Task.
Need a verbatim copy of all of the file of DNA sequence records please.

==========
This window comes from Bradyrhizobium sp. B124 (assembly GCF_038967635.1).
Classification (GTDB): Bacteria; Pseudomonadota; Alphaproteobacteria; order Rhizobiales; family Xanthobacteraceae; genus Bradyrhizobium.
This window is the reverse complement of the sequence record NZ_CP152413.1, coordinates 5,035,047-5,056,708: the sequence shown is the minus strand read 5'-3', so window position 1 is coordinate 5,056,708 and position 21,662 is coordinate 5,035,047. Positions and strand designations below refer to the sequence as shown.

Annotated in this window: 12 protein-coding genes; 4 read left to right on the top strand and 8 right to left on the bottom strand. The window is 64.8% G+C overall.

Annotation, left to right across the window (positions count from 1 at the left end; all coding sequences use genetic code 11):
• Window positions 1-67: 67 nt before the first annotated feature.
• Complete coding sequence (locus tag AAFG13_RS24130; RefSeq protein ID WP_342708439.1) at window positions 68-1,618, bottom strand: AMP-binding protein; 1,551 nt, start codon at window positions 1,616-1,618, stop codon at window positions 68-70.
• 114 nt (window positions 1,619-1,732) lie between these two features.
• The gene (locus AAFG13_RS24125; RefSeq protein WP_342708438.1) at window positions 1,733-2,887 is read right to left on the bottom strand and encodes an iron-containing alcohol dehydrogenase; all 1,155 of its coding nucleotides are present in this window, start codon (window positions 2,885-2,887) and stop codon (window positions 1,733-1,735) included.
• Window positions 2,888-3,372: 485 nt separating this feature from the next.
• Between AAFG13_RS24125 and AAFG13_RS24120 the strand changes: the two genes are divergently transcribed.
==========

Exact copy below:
This window comes from Bradyrhizobium sp. B124 (assembly GCF_038967635.1).
Classification (GTDB): Bacteria; Pseudomonadota; Alphaproteobacteria; order Rhizobiales; family Xanthobacteraceae; genus Bradyrhizobium.
This window is the reverse complement of the sequence record NZ_CP152413.1, coordinates 5,035,047-5,056,708: the sequence shown is the minus strand read 5'-3', so window position 1 is coordinate 5,056,708 and position 21,662 is coordinate 5,035,047. Positions and strand designations below refer to the sequence as shown.

Annotated in this window: 12 protein-coding genes; 4 read left to right on the top strand and 8 right to left on the bottom strand. The window is 64.8% G+C overall.

Annotation, left to right across the window (positions count from 1 at the left end; all coding sequences use genetic code 11):
• Window positions 1-67: 67 nt before the first annotated feature.
• Complete coding sequence (locus tag AAFG13_RS24130; RefSeq protein ID WP_342708439.1) at window positions 68-1,618, bottom strand: AMP-binding protein; 1,551 nt, start codon at window positions 1,616-1,618, stop codon at window positions 68-70.
• 114 nt (window positions 1,619-1,732) lie between these two features.
• The gene (locus AAFG13_RS24125; RefSeq protein WP_342708438.1) at window positions 1,733-2,887 is read right to left on the bottom strand and encodes an iron-containing alcohol dehydrogenase; all 1,155 of its coding nucleotides are present in this window, start codon (window positions 2,885-2,887) and stop codon (window positions 1,733-1,735) included.
• Window positions 2,888-3,372: 485 nt separating this feature from the next.
• Between AAFG13_RS24125 and AAFG13_RS24120 the strand changes: the two genes are divergently transcribed.